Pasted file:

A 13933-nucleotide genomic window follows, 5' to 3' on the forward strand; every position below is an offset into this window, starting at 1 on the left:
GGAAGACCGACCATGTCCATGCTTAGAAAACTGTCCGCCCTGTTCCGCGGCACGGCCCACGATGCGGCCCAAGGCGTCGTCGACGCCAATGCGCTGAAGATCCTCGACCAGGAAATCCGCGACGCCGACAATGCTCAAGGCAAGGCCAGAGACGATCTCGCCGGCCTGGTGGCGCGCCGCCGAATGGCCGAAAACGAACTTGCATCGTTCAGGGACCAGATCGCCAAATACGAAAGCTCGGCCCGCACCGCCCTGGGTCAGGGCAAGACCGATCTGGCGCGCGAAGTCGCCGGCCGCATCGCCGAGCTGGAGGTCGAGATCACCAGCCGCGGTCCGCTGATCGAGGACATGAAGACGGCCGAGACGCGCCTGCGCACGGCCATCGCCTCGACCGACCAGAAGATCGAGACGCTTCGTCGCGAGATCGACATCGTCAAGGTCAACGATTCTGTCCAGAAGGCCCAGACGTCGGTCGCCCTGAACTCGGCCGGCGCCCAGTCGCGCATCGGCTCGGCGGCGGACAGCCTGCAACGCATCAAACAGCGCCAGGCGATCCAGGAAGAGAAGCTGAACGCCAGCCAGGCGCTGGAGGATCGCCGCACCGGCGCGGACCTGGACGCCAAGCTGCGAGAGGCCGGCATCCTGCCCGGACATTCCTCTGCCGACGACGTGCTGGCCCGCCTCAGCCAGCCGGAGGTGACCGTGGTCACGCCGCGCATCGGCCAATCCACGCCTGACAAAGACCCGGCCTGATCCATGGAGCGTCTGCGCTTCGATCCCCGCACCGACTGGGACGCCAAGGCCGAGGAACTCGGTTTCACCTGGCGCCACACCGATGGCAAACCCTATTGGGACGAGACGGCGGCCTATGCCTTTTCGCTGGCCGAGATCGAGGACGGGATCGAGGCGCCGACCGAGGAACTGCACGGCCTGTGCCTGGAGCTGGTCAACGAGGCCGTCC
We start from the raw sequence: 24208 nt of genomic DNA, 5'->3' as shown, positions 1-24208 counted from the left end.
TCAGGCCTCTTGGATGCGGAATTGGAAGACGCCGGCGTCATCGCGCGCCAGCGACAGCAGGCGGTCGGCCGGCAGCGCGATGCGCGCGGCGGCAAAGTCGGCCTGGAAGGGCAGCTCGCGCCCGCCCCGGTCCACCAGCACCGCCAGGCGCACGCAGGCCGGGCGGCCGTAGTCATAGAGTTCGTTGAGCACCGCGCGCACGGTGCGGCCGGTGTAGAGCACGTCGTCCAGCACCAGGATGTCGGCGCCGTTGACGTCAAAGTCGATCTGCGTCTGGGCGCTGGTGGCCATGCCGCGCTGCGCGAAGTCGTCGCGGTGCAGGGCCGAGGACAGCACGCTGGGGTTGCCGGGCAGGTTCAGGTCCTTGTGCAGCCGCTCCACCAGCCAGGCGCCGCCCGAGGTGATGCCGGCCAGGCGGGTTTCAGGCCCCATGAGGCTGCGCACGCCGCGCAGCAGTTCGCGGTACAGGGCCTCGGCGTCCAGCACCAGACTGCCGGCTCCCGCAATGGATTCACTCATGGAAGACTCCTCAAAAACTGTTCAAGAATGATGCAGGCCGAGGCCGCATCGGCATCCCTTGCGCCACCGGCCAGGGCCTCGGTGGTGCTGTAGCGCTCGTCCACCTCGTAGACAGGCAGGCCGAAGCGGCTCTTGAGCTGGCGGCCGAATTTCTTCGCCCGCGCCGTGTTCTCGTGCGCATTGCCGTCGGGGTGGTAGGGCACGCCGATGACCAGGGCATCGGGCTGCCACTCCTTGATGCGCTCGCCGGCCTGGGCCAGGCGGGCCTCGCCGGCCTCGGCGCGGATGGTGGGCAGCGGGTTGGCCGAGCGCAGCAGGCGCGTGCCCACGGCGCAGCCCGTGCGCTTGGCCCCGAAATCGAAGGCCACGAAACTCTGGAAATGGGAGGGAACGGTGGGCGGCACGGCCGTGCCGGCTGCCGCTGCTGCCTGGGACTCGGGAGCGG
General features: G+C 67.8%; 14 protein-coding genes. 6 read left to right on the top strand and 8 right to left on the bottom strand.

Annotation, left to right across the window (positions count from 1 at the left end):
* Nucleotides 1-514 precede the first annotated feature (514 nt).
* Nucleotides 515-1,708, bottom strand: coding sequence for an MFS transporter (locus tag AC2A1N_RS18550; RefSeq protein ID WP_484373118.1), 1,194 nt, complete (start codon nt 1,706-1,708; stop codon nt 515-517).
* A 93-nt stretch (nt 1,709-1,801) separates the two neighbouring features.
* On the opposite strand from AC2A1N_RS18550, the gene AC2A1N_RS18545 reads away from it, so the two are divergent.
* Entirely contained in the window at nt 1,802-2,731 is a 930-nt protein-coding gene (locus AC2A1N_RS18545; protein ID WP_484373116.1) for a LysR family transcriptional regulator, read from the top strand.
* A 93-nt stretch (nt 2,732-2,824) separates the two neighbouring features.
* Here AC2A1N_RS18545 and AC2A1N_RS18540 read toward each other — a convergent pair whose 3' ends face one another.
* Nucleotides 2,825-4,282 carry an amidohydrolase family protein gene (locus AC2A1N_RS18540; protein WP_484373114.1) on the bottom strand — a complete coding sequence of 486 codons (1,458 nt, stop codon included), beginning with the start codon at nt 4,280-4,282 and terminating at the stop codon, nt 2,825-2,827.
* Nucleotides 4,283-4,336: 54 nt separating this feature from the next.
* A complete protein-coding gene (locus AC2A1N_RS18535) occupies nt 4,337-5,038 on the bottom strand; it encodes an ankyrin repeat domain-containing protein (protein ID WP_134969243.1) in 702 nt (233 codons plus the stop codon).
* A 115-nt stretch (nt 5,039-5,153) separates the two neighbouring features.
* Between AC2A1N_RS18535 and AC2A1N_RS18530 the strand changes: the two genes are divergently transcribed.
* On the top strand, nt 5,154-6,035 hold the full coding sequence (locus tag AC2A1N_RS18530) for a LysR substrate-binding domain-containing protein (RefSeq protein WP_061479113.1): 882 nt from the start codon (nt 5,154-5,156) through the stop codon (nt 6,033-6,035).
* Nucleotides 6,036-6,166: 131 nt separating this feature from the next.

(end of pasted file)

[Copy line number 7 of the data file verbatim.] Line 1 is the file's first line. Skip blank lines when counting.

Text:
* Nucleotides 1-514 precede the first annotated feature (514 nt).